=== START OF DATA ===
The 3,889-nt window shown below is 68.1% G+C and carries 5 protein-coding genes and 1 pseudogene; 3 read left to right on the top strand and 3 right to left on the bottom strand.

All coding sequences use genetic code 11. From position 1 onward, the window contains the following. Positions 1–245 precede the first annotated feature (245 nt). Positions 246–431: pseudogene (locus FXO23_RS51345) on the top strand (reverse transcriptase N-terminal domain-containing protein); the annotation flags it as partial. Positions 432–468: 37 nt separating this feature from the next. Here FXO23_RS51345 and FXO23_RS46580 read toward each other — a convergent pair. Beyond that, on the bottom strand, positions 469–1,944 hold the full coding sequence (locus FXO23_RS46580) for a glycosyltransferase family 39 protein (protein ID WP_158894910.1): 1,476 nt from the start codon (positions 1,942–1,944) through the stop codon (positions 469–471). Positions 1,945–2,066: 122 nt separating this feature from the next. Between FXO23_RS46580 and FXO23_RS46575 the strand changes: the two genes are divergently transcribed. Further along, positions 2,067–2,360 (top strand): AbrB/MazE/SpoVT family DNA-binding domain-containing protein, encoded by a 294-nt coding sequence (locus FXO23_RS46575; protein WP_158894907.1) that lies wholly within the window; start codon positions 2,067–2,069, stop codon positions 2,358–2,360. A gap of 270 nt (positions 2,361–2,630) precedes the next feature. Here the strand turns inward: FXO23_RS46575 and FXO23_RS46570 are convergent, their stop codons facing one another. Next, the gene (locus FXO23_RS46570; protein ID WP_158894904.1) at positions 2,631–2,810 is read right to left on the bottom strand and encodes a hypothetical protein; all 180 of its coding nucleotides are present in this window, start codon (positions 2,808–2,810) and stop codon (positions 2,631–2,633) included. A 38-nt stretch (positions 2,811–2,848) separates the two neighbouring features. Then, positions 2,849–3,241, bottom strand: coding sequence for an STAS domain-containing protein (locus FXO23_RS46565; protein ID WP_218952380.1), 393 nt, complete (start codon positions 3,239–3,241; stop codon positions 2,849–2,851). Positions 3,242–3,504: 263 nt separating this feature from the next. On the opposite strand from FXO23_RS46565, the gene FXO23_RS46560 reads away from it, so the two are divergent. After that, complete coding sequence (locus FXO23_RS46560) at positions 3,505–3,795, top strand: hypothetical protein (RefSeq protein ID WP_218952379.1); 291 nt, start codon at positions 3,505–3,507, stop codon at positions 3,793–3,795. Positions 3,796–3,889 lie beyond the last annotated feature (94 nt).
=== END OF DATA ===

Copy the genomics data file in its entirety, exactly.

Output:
The 3,889-nt window shown below is 68.1% G+C and carries 5 protein-coding genes and 1 pseudogene; 3 read left to right on the top strand and 3 right to left on the bottom strand.

All coding sequences use genetic code 11. From position 1 onward, the window contains the following. Positions 1–245 precede the first annotated feature (245 nt). Positions 246–431: pseudogene (locus FXO23_RS51345) on the top strand (reverse transcriptase N-terminal domain-containing protein); the annotation flags it as partial. Positions 432–468: 37 nt separating this feature from the next. Here FXO23_RS51345 and FXO23_RS46580 read toward each other — a convergent pair. Beyond that, on the bottom strand, positions 469–1,944 hold the full coding sequence (locus FXO23_RS46580) for a glycosyltransferase family 39 protein (protein ID WP_158894910.1): 1,476 nt from the start codon (positions 1,942–1,944) through the stop codon (positions 469–471). Positions 1,945–2,066: 122 nt separating this feature from the next. Between FXO23_RS46580 and FXO23_RS46575 the strand changes: the two genes are divergently transcribed. Further along, positions 2,067–2,360 (top strand): AbrB/MazE/SpoVT family DNA-binding domain-containing protein, encoded by a 294-nt coding sequence (locus FXO23_RS46575; protein WP_158894907.1) that lies wholly within the window; start codon positions 2,067–2,069, stop codon positions 2,358–2,360. A gap of 270 nt (positions 2,361–2,630) precedes the next feature. Here the strand turns inward: FXO23_RS46575 and FXO23_RS46570 are convergent, their stop codons facing one another. Next, the gene (locus FXO23_RS46570; protein ID WP_158894904.1) at positions 2,631–2,810 is read right to left on the bottom strand and encodes a hypothetical protein; all 180 of its coding nucleotides are present in this window, start codon (positions 2,808–2,810) and stop codon (positions 2,631–2,633) included. A 38-nt stretch (positions 2,811–2,848) separates the two neighbouring features. Then, positions 2,849–3,241, bottom strand: coding sequence for an STAS domain-containing protein (locus FXO23_RS46565; protein ID WP_218952380.1), 393 nt, complete (start codon positions 3,239–3,241; stop codon positions 2,849–2,851). Positions 3,242–3,504: 263 nt separating this feature from the next. On the opposite strand from FXO23_RS46565, the gene FXO23_RS46560 reads away from it, so the two are divergent. After that, complete coding sequence (locus FXO23_RS46560) at positions 3,505–3,795, top strand: hypothetical protein (RefSeq protein ID WP_218952379.1); 291 nt, start codon at positions 3,505–3,507, stop codon at positions 3,793–3,795. Positions 3,796–3,889 lie beyond the last annotated feature (94 nt).